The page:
Badlands of Dakota (1941) starring Robert Stack, Ann Rutherford, Richard Dix, Frances Farmer, Broderick Crawford, Hugh Herbert, Andy Devine, Lon Chaney Jr. directed by Alfred E. Green Movie Review

Badlands of Dakota (1941)   2/52/52/52/52/5

Frances Farmer in Badlands of Dakota (1941)

Dead Loss in Deadwood

Saloon owner Bob Holliday (Broderick Crawford) sends his younger brother Jim (Robert Stack) on a mission back East to St. Louis to go and collect his girl Anne Grayson (Ann Rutherford) and bring her back to Deadwood. On Jim and Anne's journey back they not only run in to Wild Bill Hickock (Richard Dix) as they travel by steamer but fall in love and tie the knot which of course doesn't go down well when Bob learns of the betrayal. Bitter Bob firstly arranges for Jim to be made the Marshal of Deadwood and then joins up with outlaw Jack McCall (Lon Chaney Jr.) bringing him into an inevitable confrontation with his brother.

Yes "Badlands of Dakota" takes us to Deadwood and anyone who knows their western means we are in Calamity Jane territory with Frances Farmer delivering a pleasant performance as the tough talking cowgirl. But unfortunately "Badlands of Dakota" is not about Jane and instead focuses on the romance between Jim and Anne which leads to the inevitable fall out between Jim and Bob which frankly is incredibly ordinary.

Ann Rutherford in Badlands of Dakota (1941)

As westerns go "Badlands of Dakota" lacks excitement until towards the end when the trouble really starts and in fact at times feels more like an attempt to be a comedy western with some misfiring slapstick surrounding a fire in the bar and the barman being the town's inept fire chief whilst Andy Devine gives us his usually squeaky voice performance as the Mayor. In truth at 74 minutes "Badlands of Dakota" is not a long movie yet it drags with scenes which feel like they are filling time and stretching out the weak premise. It is especially true when it comes to the romance between Jim and Anne as it is painfully drawn out and not that interesting.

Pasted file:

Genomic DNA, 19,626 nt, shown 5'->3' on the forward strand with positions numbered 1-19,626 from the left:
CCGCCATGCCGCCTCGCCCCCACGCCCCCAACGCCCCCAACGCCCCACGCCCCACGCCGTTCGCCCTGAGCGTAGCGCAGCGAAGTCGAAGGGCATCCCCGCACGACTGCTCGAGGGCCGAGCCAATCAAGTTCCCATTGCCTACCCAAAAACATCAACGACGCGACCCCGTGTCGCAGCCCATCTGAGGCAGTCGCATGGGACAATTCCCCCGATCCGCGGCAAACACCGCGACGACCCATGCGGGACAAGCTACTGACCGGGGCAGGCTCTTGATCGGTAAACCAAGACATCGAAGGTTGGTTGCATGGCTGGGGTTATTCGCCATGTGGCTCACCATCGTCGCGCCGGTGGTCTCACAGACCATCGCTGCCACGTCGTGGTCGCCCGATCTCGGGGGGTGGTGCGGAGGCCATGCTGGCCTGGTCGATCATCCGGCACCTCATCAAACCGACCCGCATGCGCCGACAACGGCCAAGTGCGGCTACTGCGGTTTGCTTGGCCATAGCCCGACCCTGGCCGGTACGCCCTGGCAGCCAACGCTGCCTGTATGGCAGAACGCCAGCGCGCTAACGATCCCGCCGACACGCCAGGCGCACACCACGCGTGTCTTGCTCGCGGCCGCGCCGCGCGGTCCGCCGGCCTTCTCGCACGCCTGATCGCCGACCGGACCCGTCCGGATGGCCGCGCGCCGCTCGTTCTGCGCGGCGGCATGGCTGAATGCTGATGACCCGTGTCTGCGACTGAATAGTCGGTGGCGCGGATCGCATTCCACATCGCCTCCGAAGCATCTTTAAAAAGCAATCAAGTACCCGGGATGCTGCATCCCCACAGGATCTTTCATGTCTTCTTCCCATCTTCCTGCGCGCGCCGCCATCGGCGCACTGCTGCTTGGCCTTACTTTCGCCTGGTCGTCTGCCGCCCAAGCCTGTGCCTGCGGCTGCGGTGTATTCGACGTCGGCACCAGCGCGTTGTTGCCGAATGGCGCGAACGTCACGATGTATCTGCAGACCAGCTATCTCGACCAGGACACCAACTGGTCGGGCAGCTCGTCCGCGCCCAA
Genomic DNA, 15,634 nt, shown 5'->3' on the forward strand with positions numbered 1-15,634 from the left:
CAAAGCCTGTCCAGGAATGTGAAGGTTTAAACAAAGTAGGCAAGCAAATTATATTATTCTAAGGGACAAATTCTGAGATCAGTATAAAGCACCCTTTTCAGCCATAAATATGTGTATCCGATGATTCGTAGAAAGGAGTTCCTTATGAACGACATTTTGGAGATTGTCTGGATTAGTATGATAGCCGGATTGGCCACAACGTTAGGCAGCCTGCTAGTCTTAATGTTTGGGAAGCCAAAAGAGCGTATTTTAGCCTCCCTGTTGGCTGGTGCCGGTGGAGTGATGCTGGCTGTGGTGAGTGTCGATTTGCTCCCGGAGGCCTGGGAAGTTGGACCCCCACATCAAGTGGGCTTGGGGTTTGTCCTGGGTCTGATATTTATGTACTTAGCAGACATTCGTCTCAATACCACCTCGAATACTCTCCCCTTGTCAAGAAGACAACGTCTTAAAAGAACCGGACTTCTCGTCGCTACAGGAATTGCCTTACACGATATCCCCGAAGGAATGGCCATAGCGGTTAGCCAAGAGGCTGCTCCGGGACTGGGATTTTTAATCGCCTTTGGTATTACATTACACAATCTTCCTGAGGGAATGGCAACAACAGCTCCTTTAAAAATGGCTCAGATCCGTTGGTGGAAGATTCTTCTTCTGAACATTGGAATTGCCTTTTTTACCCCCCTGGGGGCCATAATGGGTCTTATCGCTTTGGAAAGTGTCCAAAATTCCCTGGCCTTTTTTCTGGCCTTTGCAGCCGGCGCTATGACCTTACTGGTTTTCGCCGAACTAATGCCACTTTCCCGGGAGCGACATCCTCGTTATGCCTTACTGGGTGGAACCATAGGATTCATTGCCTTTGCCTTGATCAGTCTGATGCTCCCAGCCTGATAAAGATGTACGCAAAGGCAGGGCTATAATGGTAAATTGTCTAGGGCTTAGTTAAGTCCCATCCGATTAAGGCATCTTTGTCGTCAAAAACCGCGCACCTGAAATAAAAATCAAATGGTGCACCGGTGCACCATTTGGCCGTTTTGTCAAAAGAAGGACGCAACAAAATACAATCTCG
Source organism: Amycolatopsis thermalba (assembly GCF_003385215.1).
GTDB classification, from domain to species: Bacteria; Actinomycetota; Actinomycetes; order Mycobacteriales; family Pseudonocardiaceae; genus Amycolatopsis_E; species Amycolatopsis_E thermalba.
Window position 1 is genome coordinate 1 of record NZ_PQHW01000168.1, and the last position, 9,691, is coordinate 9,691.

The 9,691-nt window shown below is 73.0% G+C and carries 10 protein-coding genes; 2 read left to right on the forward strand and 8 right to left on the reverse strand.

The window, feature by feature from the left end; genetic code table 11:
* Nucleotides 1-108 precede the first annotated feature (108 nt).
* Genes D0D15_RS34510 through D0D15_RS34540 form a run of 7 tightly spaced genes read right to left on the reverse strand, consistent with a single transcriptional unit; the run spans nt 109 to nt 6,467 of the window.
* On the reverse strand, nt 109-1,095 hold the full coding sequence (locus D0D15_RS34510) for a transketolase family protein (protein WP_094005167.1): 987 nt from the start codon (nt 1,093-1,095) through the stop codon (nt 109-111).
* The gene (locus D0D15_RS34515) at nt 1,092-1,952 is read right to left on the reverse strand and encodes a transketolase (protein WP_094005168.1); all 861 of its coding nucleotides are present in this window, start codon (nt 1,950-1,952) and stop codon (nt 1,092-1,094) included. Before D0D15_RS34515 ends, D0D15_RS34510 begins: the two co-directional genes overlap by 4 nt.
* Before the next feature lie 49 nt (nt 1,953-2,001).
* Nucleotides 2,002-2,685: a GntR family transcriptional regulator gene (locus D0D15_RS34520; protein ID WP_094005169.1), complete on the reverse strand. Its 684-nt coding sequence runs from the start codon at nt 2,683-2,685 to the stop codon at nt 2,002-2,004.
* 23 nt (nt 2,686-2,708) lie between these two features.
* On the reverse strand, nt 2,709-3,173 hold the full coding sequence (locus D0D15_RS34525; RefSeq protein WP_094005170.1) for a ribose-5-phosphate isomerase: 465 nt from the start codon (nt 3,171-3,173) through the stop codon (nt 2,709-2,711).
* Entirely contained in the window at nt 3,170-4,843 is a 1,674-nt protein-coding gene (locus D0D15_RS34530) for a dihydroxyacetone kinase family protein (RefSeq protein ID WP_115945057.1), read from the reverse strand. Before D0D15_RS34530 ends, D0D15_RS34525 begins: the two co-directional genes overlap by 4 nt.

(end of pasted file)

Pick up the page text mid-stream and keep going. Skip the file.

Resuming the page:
About the only thing which "Badlands of Dakota" has going for it is the female cast because Frances Farmer as Calamity Jane and Ann Rutherford as Anne are attractive. Beyond that Robert Stack as Jim may be youthfully handsome but plays a weak character whilst Broderick Crawford is almost anonymous despite having a prominent role. In fact Richard Dix makes more of an impression as Wild Bill Hickock in one of those roles which are only there to set the scene rather than play any real part in the story.

What this all boils down to is that "Badlands of Dakota" just doesn't do it for me and even its relatively short running time doesn't help as it still feels drawn out. In truth the more interesting movie would have focussed on Frances Farmer as Calamity Jane and Richard Dix as Wild Bill Hickock but instead the focus is on the uninteresting and in truth inevitable drama between the Holliday brothers.